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More on the Fairview Inn zoning decision…

According to a Clarion Ledger story, the Mississippi Supreme Court is going to be asked for a rehearing on the decision that the restaurant in the Fairview Inn is spot zoning.  One curiousity:  Am I reading correctly that this bed and breakfast was started by Bill Simmons (this was his father’s house for decades)?  Simmons was for decades the leader of the Citizens Council.  In any event, here’s what the Clarion Ledger has to say:

Peter Sharp, who owns the Belhaven bed and breakfast with his wife, Tamar, said he was informed Friday of the city’s decision.

Peter Sharp said the Fairview’s restaurant, Sophia’s, is an integral part of their business. It would be difficult to serve meals to the guests at the inn without opening the dining room to the public, he said.

“Sustaining a restaurant for 18 rooms is not a viable option,” he said.  …

The court’s decision reverses a 2007 decision by then-Hinds County Circuit Judge Bobby DeLaughter, who sided with the city. The suit was brought by Mark and Anita Modak-Truran and Daniel and Katherine Baker, all of whom are lawyers and represented themselves.

Anita Modak-Truran said they never had a problem with the Fairview Inn operating as a small bed and breakfast, but the business continued to grow and expand, threatening the character of the neighborhood.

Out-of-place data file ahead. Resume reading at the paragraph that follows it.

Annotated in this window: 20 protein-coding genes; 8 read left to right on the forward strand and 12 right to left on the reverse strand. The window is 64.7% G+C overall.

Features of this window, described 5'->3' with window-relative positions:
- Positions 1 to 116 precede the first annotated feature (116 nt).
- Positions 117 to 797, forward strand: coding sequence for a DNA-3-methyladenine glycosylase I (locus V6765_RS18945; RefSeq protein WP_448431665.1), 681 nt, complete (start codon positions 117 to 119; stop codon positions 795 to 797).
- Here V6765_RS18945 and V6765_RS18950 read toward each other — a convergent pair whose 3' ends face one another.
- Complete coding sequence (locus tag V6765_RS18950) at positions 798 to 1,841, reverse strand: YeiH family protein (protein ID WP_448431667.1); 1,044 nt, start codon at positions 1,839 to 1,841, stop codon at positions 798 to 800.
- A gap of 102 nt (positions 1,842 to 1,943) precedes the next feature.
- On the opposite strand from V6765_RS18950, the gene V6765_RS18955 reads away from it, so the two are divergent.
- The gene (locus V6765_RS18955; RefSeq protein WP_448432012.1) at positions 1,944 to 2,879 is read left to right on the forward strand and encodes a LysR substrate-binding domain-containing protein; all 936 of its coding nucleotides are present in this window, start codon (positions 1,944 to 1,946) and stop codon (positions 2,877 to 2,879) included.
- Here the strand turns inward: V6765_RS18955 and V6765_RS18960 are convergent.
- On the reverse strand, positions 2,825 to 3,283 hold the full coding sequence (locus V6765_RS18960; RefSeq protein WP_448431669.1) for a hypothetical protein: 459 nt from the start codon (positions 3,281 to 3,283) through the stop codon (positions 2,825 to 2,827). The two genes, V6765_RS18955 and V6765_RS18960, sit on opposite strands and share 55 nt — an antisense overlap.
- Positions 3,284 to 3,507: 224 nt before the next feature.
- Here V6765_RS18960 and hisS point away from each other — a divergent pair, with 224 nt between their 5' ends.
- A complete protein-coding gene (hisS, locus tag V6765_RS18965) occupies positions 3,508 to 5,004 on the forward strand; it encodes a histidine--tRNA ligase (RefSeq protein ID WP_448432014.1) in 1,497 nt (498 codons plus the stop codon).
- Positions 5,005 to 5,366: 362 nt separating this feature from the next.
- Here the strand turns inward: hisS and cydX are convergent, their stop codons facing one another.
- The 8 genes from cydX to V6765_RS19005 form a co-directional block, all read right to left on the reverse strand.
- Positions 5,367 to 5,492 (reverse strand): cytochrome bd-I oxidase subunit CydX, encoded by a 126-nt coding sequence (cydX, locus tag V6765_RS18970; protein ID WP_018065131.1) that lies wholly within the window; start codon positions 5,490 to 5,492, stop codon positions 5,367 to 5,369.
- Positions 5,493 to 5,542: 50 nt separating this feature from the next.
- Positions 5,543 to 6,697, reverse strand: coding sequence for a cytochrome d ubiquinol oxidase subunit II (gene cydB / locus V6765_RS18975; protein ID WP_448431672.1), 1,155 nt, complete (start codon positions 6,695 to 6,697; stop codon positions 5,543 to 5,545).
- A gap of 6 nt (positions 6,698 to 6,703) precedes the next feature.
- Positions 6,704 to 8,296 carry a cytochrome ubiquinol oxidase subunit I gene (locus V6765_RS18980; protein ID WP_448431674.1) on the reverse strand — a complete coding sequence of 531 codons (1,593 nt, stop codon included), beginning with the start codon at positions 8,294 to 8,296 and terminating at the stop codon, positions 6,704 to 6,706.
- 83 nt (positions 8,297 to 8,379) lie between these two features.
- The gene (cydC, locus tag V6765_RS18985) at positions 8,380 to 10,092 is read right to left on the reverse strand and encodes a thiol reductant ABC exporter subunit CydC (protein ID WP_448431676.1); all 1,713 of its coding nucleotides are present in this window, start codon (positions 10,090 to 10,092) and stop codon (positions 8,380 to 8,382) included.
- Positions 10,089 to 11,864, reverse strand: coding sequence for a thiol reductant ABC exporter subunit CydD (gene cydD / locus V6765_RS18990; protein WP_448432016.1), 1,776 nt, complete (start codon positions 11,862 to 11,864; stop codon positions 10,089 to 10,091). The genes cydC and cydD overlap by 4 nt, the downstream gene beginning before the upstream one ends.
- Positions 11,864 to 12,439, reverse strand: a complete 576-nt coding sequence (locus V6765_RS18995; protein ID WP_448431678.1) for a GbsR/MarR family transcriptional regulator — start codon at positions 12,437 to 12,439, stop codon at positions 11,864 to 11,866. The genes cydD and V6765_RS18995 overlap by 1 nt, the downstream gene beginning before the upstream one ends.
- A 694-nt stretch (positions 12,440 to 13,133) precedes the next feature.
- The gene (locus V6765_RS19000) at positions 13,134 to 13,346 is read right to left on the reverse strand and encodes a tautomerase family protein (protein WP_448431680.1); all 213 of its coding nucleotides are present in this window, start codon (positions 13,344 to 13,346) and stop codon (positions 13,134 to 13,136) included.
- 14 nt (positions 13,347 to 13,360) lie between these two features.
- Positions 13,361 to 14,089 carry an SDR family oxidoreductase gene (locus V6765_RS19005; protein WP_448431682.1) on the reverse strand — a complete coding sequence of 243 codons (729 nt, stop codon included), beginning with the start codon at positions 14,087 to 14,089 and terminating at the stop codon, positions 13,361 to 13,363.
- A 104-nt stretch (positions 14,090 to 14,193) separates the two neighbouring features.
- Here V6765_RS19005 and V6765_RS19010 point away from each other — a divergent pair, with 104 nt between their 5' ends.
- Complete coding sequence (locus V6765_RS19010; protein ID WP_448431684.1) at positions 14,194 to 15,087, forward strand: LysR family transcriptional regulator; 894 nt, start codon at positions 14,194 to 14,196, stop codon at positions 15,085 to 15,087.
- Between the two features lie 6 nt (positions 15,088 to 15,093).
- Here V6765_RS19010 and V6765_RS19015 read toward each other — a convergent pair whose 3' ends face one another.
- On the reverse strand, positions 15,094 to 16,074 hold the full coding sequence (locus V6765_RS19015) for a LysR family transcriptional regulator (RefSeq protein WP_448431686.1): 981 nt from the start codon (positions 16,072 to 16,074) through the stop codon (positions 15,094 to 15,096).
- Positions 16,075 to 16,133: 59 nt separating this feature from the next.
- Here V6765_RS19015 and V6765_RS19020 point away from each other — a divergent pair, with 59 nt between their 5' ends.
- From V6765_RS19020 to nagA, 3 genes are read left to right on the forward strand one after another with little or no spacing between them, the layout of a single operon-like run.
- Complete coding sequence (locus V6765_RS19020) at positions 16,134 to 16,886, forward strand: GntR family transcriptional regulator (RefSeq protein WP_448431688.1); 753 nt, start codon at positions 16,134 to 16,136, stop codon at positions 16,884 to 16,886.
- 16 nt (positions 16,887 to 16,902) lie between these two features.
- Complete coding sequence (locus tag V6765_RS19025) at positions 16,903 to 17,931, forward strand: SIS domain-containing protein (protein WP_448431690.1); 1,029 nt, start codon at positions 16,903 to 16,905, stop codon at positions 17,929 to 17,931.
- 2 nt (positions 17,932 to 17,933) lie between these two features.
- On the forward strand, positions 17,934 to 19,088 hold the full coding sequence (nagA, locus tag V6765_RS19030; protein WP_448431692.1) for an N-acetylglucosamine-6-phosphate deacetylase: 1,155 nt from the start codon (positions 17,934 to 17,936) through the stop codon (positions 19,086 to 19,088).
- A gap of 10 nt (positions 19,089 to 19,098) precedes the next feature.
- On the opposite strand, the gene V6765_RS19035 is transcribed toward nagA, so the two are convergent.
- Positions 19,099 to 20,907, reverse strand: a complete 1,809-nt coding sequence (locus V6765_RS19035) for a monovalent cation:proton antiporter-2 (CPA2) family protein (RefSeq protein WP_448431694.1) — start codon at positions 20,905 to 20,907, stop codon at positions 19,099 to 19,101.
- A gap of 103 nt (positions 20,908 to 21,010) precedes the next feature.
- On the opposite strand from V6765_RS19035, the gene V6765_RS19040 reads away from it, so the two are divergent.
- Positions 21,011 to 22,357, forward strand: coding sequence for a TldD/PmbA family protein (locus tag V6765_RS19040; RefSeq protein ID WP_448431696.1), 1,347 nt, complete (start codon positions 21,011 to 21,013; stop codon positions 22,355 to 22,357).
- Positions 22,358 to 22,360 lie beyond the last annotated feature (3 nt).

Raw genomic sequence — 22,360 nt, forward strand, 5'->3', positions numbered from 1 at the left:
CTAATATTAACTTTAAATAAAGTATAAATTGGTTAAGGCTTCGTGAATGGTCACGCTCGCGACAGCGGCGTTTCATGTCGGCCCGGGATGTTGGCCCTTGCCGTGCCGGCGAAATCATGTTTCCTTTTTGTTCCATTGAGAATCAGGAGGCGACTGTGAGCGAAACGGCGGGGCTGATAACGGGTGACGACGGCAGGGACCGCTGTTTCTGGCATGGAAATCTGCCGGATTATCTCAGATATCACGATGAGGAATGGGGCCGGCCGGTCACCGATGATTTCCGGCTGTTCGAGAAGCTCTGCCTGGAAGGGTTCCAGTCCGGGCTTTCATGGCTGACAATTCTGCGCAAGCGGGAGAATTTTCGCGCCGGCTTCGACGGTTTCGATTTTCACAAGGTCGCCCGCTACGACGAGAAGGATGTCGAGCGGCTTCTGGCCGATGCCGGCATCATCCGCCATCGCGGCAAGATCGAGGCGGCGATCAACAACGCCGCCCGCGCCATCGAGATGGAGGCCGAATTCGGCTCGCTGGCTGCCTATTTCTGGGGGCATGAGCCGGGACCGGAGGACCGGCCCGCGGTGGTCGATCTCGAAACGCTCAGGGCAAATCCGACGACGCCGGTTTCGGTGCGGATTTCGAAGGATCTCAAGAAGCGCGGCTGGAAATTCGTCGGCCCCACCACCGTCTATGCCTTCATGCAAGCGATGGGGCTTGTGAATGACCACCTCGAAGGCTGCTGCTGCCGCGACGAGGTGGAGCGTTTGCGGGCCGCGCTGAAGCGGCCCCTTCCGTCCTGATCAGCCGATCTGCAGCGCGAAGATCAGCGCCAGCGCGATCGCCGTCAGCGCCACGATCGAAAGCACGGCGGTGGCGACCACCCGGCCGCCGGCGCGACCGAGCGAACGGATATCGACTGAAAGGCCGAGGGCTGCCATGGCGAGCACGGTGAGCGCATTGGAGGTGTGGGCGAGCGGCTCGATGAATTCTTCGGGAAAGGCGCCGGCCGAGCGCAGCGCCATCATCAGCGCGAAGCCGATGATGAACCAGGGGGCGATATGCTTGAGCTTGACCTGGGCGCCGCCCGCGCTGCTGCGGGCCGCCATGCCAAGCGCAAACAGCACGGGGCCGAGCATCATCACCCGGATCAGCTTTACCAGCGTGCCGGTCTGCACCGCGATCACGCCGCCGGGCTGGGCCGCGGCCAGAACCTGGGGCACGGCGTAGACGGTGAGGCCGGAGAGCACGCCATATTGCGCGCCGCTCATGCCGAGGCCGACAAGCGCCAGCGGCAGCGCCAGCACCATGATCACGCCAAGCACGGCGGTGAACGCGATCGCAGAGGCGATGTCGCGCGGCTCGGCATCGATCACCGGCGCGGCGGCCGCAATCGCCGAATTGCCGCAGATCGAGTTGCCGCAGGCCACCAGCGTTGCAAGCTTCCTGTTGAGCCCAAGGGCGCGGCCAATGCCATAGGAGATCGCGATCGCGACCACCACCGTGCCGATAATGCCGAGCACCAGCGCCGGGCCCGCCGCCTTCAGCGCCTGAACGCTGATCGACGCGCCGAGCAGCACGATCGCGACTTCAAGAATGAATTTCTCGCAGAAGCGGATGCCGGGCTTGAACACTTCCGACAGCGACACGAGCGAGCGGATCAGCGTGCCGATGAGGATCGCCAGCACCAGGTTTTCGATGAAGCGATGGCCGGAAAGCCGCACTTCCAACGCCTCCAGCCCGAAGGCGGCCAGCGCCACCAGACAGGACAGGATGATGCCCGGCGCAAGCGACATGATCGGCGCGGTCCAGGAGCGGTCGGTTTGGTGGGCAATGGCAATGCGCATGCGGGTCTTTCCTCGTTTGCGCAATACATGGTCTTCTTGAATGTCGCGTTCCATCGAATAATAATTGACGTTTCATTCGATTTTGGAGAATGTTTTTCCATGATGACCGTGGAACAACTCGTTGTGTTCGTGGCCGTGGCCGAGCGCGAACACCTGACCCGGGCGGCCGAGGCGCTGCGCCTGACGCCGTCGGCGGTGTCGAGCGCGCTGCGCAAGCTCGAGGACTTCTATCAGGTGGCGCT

“The whole reason why there are zoning laws is to protect residential areas, and we live in a quintessential residential area,” she said.

Modak-Truran described the Fairview as “a beautiful place” and said the Sharps should be commended for their involvement in the community. But the restaurant is out of place in the neighborhood, she said.

Modak-Truran said the inn, under initial owners William and Carol Simmons, was pitched to neighborhood residents as a small, quiet bed and breakfast. Then the Simmonses opened the restaurant, getting zoning approval from the city after the fact.

At the Simmonses’ request, the council voted unanimously to create a zoning classification for a bed and breakfast with a restaurant.

Sharp said the restaurant will continue to operate, at least for the 14 days it takes for the court to decide whether it will review its decision. “Obviously, we want to make available to the community dining options at the inn,” he said. “I think the city wants to support (the inn). It’s good for the city as a whole and is not detrimental for the neighborhood.”

Update: Fairfield corrected to Fairview, as per comment.

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